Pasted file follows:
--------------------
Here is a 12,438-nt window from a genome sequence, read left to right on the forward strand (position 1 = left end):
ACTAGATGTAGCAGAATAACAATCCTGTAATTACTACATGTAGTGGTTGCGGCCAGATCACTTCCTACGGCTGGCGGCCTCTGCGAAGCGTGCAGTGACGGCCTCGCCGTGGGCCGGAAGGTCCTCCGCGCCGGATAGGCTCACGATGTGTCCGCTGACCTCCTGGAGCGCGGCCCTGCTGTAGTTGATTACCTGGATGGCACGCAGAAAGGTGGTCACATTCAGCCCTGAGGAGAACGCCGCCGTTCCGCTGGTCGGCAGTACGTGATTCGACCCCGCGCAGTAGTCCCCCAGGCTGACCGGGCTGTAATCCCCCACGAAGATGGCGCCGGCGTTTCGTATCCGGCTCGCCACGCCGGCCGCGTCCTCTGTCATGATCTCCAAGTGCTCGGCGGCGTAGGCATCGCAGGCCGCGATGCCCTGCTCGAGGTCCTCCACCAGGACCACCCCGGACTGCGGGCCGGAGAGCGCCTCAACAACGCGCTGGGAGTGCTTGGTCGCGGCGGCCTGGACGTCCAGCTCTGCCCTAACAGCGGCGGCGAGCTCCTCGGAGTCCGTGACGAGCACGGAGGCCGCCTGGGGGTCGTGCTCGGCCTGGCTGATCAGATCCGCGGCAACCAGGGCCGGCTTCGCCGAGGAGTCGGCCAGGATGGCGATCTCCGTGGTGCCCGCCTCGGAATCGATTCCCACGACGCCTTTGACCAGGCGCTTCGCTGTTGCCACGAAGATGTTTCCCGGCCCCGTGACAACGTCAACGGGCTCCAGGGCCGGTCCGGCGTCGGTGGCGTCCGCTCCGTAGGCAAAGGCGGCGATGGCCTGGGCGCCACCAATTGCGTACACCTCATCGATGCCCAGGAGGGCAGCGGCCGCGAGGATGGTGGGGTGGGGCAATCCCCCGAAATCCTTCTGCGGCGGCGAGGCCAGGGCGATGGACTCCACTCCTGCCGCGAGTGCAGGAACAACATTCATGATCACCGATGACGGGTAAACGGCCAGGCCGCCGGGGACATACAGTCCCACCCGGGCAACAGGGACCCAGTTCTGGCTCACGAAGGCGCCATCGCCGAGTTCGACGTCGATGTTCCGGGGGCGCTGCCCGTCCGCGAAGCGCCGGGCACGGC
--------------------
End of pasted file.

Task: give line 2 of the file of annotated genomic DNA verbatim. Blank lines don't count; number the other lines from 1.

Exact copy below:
ACTAGATGTAGCAGAATAACAATCCTGTAATTACTACATGTAGTGGTTGCGGCCAGATCACTTCCTACGGCTGGCGGCCTCTGCGAAGCGTGCAGTGACGGCCTCGCCGTGGGCCGGAAGGTCCTCCGCGCCGGATAGGCTCACGATGTGTCCGCTGACCTCCTGGAGCGCGGCCCTGCTGTAGTTGATTACCTGGATGGCACGCAGAAAGGTGGTCACATTCAGCCCTGAGGAGAACGCCGCCGTTCCGCTGGTCGGCAGTACGTGATTCGACCCCGCGCAGTAGTCCCCCAGGCTGACCGGGCTGTAATCCCCCACGAAGATGGCGCCGGCGTTTCGTATCCGGCTCGCCACGCCGGCCGCGTCCTCTGTCATGATCTCCAAGTGCTCGGCGGCGTAGGCATCGCAGGCCGCGATGCCCTGCTCGAGGTCCTCCACCAGGACCACCCCGGACTGCGGGCCGGAGAGCGCCTCAACAACGCGCTGGGAGTGCTTGGTCGCGGCGGCCTGGACGTCCAGCTCTGCCCTAACAGCGGCGGCGAGCTCCTCGGAGTCCGTGACGAGCACGGAGGCCGCCTGGGGGTCGTGCTCGGCCTGGCTGATCAGATCCGCGGCAACCAGGGCCGGCTTCGCCGAGGAGTCGGCCAGGATGGCGATCTCCGTGGTGCCCGCCTCGGAATCGATTCCCACGACGCCTTTGACCAGGCGCTTCGCTGTTGCCACGAAGATGTTTCCCGGCCCCGTGACAACGTCAACGGGCTCCAGGGCCGGTCCGGCGTCGGTGGCGTCCGCTCCGTAGGCAAAGGCGGCGATGGCCTGGGCGCCACCAATTGCGTACACCTCATCGATGCCCAGGAGGGCAGCGGCCGCGAGGATGGTGGGGTGGGGCAATCCCCCGAAATCCTTCTGCGGCGGCGAGGCCAGGGCGATGGACTCCACTCCTGCCGCGAGTGCAGGAACAACATTCATGATCACCGATGACGGGTAAACGGCCAGGCCGCCGGGGACATACAGTCCCACCCGGGCAACAGGGACCCAGTTCTGGCTCACGAAGGCGCCATCGCCGAGTTCGACGTCGATGTTCCGGGGGCGCTGCCCGTCCGCGAAGCGCCGGGCACGGC